We want to inspire people by sharing special stories of travelers who travel in their own country. Also we introduce to you hosts who make that possible by inviting people to their Campspaces. This is why we have started the movement #Staylocal together with Columbus Travel Magazine and Honeyguide. For more information, check out our #Staylocal website.
25 years ago I fled from air pollution and moved here. The previous occupant of the farm died at the age of 101. There was no hot water and the fuse box was antique.
Since then I have renovated thoroughly. I consider myself an early adopter I was early with solar panels, vacuum tubes, heat pumps, and water tanks. In the long run I would like to live completely off-grid. In my garden I am currently building a food forest a piece of land with fruit and nut trees. Another project I am working on is a hugel bed. This is a pit with pruning waste, branches, and compost, covered in soil. The waste in the ground absorbs moisture, so that the substrate remains moist even in the summer. The idea of starting a campsite had been on my mind for some time. But a campsite is too big again and there are all kinds of rules involved. Campspace seemed to be the ideal option in between. I laid paths in the wild grass and cut spots bare for camping. There is nothing else. No traffic, no electricity. It's just pure here, like camping in the wild. What strikes me is that people always want to have something to do. In my view, this is directly opposite to the idea of retreating to nature. This Campspace is intended for people who want to relax privately.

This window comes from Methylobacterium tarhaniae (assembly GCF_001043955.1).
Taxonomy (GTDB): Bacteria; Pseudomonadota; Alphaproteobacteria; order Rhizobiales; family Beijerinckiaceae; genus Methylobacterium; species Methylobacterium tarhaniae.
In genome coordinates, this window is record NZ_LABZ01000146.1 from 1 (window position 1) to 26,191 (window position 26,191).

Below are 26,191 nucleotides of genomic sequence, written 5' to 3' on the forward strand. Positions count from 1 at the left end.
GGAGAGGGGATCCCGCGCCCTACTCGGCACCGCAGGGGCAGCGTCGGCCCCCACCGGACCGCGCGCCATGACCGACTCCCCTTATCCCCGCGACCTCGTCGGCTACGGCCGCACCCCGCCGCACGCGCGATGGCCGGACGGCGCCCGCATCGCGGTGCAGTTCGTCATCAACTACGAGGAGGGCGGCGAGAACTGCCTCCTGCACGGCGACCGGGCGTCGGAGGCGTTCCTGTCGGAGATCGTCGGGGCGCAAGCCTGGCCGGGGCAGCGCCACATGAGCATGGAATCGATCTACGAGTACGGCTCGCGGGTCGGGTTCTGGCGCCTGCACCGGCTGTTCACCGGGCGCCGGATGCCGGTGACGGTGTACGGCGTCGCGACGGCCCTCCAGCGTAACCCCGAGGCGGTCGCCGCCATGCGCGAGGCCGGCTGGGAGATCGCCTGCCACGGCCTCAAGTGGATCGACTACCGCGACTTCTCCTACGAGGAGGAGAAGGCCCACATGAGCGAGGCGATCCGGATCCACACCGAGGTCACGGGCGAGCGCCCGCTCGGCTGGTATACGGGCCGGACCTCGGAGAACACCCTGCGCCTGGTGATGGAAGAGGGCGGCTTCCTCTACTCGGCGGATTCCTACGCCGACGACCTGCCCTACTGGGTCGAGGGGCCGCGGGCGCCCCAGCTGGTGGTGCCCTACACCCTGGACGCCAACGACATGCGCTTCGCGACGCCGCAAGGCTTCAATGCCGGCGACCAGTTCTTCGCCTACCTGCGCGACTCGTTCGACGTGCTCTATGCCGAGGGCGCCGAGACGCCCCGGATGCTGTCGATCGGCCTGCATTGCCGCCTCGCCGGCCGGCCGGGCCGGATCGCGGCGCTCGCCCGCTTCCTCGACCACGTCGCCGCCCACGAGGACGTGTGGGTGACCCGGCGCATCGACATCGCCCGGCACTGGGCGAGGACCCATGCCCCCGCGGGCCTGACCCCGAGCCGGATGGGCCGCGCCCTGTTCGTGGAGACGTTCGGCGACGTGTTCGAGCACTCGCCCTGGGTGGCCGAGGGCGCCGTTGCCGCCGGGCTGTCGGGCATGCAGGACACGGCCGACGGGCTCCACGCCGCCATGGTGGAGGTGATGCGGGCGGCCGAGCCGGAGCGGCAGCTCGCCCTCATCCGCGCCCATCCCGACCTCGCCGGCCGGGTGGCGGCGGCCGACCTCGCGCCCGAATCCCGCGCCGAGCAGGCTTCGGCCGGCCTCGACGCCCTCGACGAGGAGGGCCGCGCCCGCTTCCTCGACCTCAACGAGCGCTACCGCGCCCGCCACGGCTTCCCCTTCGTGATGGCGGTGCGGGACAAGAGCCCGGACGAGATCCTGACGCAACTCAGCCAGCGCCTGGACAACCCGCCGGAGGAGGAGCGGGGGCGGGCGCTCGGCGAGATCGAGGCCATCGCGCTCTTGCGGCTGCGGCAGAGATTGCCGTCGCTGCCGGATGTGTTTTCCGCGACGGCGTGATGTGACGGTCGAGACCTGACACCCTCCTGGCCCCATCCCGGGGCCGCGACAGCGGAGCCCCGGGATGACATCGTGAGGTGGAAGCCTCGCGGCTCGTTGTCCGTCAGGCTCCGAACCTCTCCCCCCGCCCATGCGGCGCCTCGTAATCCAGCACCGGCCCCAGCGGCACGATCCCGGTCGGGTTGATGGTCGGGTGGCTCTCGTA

Robin is a busy bee. When he is not working in his garden, he is devoted to a European NGO that is committed to an Unconditional Basic Income (UBI) for everyone.
There is nothing else. No traffic, no electricity.
Drenthe is more than dolmens.
Do you against Robins advice still want to have something to? Then take a look at the largest radio telescope in the world: LOFAR. There is an information board and you can walk independently along the super mound and antennas. Do you think the Pieterpad is a step to far, but do enjoy walking? Then explore the wilderness of Drenthe around Mantinge. In one small area you will find ancient heaths, fairytale oak forests, extensive shifting sands, rare raised bogs, and hidden fens. End your walk with a lunch or dinner in the Voscheheugte, an eatery. For insight into a unique piece of history you can drive to Veenhuizen. This forced colony used to house paupers, who were sent there to relieve the cities and build a better life. The facades have inscriptions such as Order and Discipline and Work and Pray.
Put a Stay Local adventure at Robins micro camping on your bucket list.
© Photography Stijn Hoekstra
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